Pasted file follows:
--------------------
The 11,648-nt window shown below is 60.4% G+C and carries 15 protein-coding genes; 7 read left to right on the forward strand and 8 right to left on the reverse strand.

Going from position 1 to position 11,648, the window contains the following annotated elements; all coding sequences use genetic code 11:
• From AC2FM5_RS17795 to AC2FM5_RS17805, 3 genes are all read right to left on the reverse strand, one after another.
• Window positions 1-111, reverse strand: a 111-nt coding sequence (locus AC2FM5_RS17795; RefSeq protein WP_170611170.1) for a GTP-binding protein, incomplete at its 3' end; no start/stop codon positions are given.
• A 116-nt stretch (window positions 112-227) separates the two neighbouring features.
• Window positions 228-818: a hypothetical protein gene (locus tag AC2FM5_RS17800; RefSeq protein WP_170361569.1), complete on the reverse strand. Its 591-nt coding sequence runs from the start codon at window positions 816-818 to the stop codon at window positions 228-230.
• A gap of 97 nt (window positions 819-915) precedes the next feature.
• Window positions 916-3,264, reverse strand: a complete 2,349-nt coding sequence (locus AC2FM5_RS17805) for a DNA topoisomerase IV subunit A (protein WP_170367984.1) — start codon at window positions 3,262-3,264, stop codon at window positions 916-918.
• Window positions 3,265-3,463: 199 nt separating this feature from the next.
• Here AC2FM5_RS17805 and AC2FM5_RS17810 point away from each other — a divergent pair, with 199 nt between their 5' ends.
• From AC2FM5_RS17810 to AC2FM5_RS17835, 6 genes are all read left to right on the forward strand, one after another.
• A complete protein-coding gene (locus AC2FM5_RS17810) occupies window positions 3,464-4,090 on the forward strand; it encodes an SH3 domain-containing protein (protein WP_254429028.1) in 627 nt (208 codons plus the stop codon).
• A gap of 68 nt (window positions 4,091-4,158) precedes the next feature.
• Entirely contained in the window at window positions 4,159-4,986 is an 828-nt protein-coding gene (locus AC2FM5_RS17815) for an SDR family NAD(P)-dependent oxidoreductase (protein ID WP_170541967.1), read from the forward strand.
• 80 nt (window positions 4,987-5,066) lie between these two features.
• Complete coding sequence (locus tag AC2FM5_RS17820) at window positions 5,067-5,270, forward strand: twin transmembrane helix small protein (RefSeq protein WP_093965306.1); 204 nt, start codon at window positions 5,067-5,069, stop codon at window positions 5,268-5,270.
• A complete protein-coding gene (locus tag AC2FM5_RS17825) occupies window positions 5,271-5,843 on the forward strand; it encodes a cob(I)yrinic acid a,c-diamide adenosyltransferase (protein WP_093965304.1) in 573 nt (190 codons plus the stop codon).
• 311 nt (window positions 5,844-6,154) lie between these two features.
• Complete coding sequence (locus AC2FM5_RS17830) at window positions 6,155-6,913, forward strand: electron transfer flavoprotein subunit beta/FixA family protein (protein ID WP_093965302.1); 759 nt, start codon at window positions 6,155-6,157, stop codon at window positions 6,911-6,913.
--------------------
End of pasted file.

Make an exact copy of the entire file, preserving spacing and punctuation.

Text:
The 11,648-nt window shown below is 60.4% G+C and carries 15 protein-coding genes; 7 read left to right on the forward strand and 8 right to left on the reverse strand.

Going from position 1 to position 11,648, the window contains the following annotated elements; all coding sequences use genetic code 11:
• From AC2FM5_RS17795 to AC2FM5_RS17805, 3 genes are all read right to left on the reverse strand, one after another.
• Window positions 1-111, reverse strand: a 111-nt coding sequence (locus AC2FM5_RS17795; RefSeq protein WP_170611170.1) for a GTP-binding protein, incomplete at its 3' end; no start/stop codon positions are given.
• A 116-nt stretch (window positions 112-227) separates the two neighbouring features.
• Window positions 228-818: a hypothetical protein gene (locus tag AC2FM5_RS17800; RefSeq protein WP_170361569.1), complete on the reverse strand. Its 591-nt coding sequence runs from the start codon at window positions 816-818 to the stop codon at window positions 228-230.
• A gap of 97 nt (window positions 819-915) precedes the next feature.
• Window positions 916-3,264, reverse strand: a complete 2,349-nt coding sequence (locus AC2FM5_RS17805) for a DNA topoisomerase IV subunit A (protein WP_170367984.1) — start codon at window positions 3,262-3,264, stop codon at window positions 916-918.
• Window positions 3,265-3,463: 199 nt separating this feature from the next.
• Here AC2FM5_RS17805 and AC2FM5_RS17810 point away from each other — a divergent pair, with 199 nt between their 5' ends.
• From AC2FM5_RS17810 to AC2FM5_RS17835, 6 genes are all read left to right on the forward strand, one after another.
• A complete protein-coding gene (locus AC2FM5_RS17810) occupies window positions 3,464-4,090 on the forward strand; it encodes an SH3 domain-containing protein (protein WP_254429028.1) in 627 nt (208 codons plus the stop codon).
• A gap of 68 nt (window positions 4,091-4,158) precedes the next feature.
• Entirely contained in the window at window positions 4,159-4,986 is an 828-nt protein-coding gene (locus AC2FM5_RS17815) for an SDR family NAD(P)-dependent oxidoreductase (protein ID WP_170541967.1), read from the forward strand.
• 80 nt (window positions 4,987-5,066) lie between these two features.
• Complete coding sequence (locus tag AC2FM5_RS17820) at window positions 5,067-5,270, forward strand: twin transmembrane helix small protein (RefSeq protein WP_093965306.1); 204 nt, start codon at window positions 5,067-5,069, stop codon at window positions 5,268-5,270.
• A complete protein-coding gene (locus tag AC2FM5_RS17825) occupies window positions 5,271-5,843 on the forward strand; it encodes a cob(I)yrinic acid a,c-diamide adenosyltransferase (protein WP_093965304.1) in 573 nt (190 codons plus the stop codon).
• 311 nt (window positions 5,844-6,154) lie between these two features.
• Complete coding sequence (locus AC2FM5_RS17830) at window positions 6,155-6,913, forward strand: electron transfer flavoprotein subunit beta/FixA family protein (protein ID WP_093965302.1); 759 nt, start codon at window positions 6,155-6,157, stop codon at window positions 6,911-6,913.